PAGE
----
Suspected insurgents detonated a motorcycle bomb in southern Thailand on Saturday, killing two military rangers and wounding 11 people, the second serious attack in as many days after one of the Muslim rebel groups operating in the area agreed to hold peace talks.
The blast on a road in Yala province, in which two civilians were among the wounded, followed a similar motorcycle bombing in neighbouring Narathiwat province on Friday that wounded six people.
The attacks come two days after a landmark agreement between the Thai government and the Barisan Revolusi Nasional (BRN) rebel group to start talks aimed at ending a conflict that has claimed more than 5,000 lives since 2004.
The agreement, brokered by Malaysia, was signed in Kuala Lumpur and the two sides are expected to begin preliminary talks in two weeks.
Various shadowy rebel groups are active in the southern provinces bordering Malaysia and successive Thai governments and the military have made contact with some of the groups and are believed to have held secret talks, but have never had open discussions.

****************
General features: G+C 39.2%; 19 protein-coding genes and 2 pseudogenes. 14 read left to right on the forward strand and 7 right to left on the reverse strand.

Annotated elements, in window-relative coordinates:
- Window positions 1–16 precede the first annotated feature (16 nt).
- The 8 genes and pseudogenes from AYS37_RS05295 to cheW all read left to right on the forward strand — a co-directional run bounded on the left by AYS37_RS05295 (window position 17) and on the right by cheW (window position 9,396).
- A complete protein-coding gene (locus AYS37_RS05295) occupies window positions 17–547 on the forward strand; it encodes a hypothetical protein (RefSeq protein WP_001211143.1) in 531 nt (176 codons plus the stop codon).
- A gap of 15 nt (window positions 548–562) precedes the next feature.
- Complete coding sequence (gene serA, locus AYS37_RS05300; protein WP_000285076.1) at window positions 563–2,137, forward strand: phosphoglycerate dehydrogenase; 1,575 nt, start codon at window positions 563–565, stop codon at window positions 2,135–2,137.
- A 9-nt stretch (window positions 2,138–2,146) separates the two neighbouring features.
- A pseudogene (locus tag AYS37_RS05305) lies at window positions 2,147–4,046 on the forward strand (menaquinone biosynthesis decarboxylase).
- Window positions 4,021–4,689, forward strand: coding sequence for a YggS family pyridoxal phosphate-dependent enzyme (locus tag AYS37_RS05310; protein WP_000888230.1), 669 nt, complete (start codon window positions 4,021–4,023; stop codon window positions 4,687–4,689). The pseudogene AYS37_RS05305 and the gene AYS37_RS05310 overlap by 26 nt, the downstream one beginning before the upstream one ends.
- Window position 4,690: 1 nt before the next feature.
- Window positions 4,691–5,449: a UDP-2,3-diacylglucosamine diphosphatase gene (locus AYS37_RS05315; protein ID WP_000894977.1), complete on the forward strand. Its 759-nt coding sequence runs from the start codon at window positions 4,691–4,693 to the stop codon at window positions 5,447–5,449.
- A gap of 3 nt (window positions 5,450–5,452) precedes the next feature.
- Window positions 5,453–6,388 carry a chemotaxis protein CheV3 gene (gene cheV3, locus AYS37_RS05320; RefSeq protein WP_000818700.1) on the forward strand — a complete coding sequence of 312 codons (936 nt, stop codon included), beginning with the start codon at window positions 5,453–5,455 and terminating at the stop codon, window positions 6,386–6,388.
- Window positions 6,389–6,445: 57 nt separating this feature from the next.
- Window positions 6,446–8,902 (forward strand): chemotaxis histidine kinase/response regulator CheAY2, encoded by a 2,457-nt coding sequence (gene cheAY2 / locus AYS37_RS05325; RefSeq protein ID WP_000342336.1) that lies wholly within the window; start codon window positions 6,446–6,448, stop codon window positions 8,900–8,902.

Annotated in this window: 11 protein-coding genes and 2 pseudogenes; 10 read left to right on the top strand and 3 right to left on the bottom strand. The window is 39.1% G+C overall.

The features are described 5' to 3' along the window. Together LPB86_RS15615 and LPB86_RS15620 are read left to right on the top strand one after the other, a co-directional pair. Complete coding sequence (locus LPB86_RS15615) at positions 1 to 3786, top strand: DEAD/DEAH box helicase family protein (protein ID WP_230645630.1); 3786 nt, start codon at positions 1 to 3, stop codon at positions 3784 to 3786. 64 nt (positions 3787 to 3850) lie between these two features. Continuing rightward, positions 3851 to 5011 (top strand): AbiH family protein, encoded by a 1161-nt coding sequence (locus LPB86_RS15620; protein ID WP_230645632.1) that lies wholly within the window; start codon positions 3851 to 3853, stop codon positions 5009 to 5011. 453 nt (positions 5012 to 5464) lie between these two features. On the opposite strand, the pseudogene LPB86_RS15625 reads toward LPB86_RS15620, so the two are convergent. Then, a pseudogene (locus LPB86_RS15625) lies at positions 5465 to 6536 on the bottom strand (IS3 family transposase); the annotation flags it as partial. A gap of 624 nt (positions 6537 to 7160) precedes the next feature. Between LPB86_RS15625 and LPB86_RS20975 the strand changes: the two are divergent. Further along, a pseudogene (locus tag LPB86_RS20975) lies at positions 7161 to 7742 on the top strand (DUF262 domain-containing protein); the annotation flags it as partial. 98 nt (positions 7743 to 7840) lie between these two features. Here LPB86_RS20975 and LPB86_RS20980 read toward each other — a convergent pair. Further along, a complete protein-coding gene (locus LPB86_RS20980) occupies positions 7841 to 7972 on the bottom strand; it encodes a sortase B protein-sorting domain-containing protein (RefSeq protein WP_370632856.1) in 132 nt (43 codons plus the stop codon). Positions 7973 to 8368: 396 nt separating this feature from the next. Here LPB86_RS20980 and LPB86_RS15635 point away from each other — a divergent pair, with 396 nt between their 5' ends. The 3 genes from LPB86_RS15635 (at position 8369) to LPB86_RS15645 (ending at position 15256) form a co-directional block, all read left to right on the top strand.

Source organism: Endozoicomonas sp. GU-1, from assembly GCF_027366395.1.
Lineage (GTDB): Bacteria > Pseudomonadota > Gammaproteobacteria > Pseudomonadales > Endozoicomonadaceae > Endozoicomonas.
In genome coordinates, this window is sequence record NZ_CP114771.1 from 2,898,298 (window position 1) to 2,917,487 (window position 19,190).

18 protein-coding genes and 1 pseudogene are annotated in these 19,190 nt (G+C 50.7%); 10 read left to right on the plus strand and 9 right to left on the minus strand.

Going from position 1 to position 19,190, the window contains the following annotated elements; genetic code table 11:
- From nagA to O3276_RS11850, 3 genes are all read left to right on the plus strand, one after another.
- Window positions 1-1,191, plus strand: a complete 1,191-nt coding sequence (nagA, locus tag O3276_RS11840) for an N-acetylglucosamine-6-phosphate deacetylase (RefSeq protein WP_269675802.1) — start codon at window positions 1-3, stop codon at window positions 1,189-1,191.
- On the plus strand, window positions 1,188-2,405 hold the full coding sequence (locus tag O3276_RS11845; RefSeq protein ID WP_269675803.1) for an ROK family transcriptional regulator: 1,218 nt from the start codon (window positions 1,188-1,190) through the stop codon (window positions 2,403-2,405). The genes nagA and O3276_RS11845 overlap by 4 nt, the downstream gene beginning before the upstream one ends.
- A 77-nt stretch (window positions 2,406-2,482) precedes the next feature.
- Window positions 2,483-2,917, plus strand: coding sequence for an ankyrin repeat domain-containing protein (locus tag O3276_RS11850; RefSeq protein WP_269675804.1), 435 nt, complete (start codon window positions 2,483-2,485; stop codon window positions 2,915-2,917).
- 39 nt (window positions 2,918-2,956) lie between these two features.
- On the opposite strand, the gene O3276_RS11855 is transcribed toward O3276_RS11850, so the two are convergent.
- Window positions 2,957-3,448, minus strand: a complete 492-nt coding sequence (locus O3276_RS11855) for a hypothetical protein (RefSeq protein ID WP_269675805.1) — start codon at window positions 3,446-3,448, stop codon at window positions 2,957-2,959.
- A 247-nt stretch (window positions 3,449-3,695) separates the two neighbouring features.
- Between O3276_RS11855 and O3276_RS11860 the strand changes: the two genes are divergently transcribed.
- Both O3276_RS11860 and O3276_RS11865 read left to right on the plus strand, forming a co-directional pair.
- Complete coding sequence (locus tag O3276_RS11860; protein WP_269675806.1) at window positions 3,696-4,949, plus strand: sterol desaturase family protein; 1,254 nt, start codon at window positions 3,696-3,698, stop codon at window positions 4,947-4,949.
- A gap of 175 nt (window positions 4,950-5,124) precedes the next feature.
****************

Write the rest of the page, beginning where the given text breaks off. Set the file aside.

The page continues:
Analysts said it was far from clear whether all rebel groups supported peace talks with the Thai government.
"Attacks in the aftermath of the signing of the peace dialogues fit in with the pattern of radical elements who oppose holding talks with Thai authorities and who know that the agreement took place within the Thai constitution and that there will be no autonomy for the southern states," Sunai Phasuk of Human Rights Watch told Reuters.
An escalation in attacks by rebel groups in the coming weeks would be a test of Thailand's commitment to holding peace talks with the BRN, he said.
The provinces of Pattani, Yala and Narathiwat were once part of a Malay sultanate before being annexed by Thailand in 1909 and resistance to Buddhist rule from Bangkok has existed for decades in the predominantly Muslim provinces.
The conflict waned briefly in the 1990s before resurfacing violently in 2004. Since then, 5,300 people have been killed according to Deep South Watch, which monitors the violence.